I was someplace doing something. Oh, now I remember. It was at my mother-in-law’s. The new puppy my spouse brought home just peed on the treadmill. As I was cleaning it up, the house suddenly–but without surprise–morphed into some kind of market. Someone was asking me a question, and it turned out on closer inspection (or maybe a dream-swap) to be Madame Secretary herself.

I found myself walking with her through the market. She stopped when she saw a stroller. She asked me how old the baby was. I immediately went into staffing mode to find out. I was struck, however, that Clinton was by herself. I wondered about her absent entourage. She didn’t appear to have any helpers or handlers or protectors. Perhaps the crevices of my mind were a safe space for the candidate.

I moved the stroller canopy up. There were two babies in the stroller. The babe in the front was maybe 15-18 months old. I saw another set of little hands around his waist. The baby was in the other baby’s lap. I looked up and saw the mom. And the dad. And maybe a friend of theirs.

At first I couldn’t tell  if they recognized Clinton. Hillary gave the mom a pen that had appeared in her hand. It seemed like she was giving the woman a pen so the woman could request an autograph. She asked about the family. The woman looked off-balance and a bit overwhelmed, but said “Thank you.” I don’t know what for.

There was a deli in the market. As people surrounded us, someone in a white apron walked up. Clinton ordered a serrano ham and manchego sandwich. The deli person offered something different, maybe their speciality? Clinton crisply repeated her order. I thought it was a cool sandwich to ask for and wished that I was as well travelled and versed as Madame Secretary.

As I got jostled in the crowd, I lost Clinton. I returned to my search for the puppy urine cleanup solution. I walked out of the market and spied our car with its trunk wide open. It wasn’t actually our car, but in the dream it was.

Some teenagers were taking the beer out of the trunk. Other people were looking in the trunk for goodies they could nab. I shooed them away, retrieved my stuff and locked the car. The car was pulled up next to a motel. There was a couch that appeared on a porch that materialized. I sat down. The mother of the beer stealers sat next to me. She was watching TV. The TV was inside a room just off the porch.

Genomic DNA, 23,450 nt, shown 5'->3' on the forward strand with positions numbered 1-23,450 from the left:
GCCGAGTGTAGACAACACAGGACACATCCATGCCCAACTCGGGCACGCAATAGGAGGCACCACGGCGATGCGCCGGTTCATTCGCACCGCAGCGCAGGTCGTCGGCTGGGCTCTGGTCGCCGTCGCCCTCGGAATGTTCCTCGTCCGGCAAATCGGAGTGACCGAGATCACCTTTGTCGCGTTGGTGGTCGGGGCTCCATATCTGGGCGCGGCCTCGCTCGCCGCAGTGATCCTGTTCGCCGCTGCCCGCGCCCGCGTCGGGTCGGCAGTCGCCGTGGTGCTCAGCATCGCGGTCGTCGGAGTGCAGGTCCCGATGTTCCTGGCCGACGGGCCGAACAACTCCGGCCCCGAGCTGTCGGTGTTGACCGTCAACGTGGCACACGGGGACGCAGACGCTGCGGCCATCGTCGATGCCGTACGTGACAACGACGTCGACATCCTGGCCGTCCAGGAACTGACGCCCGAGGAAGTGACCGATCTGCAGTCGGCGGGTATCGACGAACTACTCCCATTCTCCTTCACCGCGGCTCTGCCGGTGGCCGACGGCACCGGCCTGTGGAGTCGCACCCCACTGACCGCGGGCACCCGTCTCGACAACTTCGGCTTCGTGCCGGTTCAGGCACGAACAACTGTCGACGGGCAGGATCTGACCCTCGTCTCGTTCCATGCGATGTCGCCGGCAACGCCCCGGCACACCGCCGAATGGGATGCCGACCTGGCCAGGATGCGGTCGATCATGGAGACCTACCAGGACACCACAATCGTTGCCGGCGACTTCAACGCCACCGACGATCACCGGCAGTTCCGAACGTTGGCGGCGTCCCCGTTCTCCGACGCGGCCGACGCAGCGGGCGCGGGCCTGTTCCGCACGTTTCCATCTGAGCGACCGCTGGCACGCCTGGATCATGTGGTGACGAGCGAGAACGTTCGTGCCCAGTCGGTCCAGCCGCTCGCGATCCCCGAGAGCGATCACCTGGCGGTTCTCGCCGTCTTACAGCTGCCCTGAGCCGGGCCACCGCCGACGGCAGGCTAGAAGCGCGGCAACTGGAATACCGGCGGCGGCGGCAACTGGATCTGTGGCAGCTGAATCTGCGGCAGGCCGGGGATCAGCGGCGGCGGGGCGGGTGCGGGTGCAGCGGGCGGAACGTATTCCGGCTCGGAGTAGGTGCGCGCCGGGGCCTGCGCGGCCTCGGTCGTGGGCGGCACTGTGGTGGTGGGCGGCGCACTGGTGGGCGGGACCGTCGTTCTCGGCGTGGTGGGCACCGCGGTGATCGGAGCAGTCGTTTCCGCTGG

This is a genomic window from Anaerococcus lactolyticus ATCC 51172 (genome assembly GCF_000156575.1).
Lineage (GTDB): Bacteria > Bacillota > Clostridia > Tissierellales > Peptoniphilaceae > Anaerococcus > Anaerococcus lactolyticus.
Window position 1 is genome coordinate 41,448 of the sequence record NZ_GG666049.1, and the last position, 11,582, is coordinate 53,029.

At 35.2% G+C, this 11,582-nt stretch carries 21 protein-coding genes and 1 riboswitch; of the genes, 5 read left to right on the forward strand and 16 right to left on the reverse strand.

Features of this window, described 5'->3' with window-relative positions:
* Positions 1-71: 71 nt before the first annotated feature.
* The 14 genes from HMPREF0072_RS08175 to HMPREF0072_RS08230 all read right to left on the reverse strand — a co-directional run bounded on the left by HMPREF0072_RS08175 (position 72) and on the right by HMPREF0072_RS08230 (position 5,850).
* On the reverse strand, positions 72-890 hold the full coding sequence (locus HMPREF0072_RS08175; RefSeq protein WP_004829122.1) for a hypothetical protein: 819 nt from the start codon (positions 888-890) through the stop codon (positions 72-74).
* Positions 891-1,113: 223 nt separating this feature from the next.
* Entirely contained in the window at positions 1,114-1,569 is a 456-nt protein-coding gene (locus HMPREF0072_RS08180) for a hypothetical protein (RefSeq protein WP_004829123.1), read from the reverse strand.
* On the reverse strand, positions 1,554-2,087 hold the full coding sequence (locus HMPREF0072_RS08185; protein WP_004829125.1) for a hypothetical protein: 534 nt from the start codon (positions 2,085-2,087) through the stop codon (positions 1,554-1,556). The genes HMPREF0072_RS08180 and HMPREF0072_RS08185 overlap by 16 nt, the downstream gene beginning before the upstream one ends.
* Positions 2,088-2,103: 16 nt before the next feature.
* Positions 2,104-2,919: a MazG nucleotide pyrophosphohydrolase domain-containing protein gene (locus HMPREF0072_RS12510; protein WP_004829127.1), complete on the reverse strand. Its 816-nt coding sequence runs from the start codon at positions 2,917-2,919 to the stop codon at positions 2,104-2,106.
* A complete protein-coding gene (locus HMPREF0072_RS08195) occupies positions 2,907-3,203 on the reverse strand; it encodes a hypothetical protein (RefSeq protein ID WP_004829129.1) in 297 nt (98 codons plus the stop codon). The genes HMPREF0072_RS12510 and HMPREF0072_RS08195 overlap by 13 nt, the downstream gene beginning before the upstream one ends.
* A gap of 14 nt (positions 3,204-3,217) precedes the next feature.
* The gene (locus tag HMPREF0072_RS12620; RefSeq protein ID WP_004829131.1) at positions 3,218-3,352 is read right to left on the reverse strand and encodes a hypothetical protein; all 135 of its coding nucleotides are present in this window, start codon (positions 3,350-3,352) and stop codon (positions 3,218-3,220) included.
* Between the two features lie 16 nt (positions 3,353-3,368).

I realized that my sweater was on wrong. I saw the beer stealing teenagers around the side of the porch. They glowered at me. They saw their mom and, like a switch, sat down and became friendly, in that sweet way that young people can be curious and engaging.

Someone else asked me about the puppy who I now saw. He had been sleeping next to The Beast in this other unknown space.

The alarm sang again, interrupting the dream. I cleared the madness away, stretched my arms above my head, swung my legs over the side of the bed and started my day.

What a disjointed set of thoughts, I thought. I don’t think that they mean a thing.

Fell Asleep Beneath the Flowers

Sherlock Holmes experiences a ridiculous dream.

Window down and the sun warms my elbow as the deep throated scream of a mouth organ asserts itself from the public radio Saturday blues show. Cue the dissolve for a flashback.

[Insert the the strums of a harp interrupting the bass groove. I’m shaking my head violently back and forth, trying to immerse more fully in the memory and erase that damn, incoherent harp.]

It feels like a day for a street festival in Ann Arbor. We’d sit on a paint-peeled porch as the sun was passing the noon mark. We didn’t drink in the morning. Our beverage of choice recipe included plenty of ice, many cans of frozen lemonade and Popov. Our people would gather with the supplies. Sometimes someone would get cocky and bring the Smirnoff. The one with the extra proof.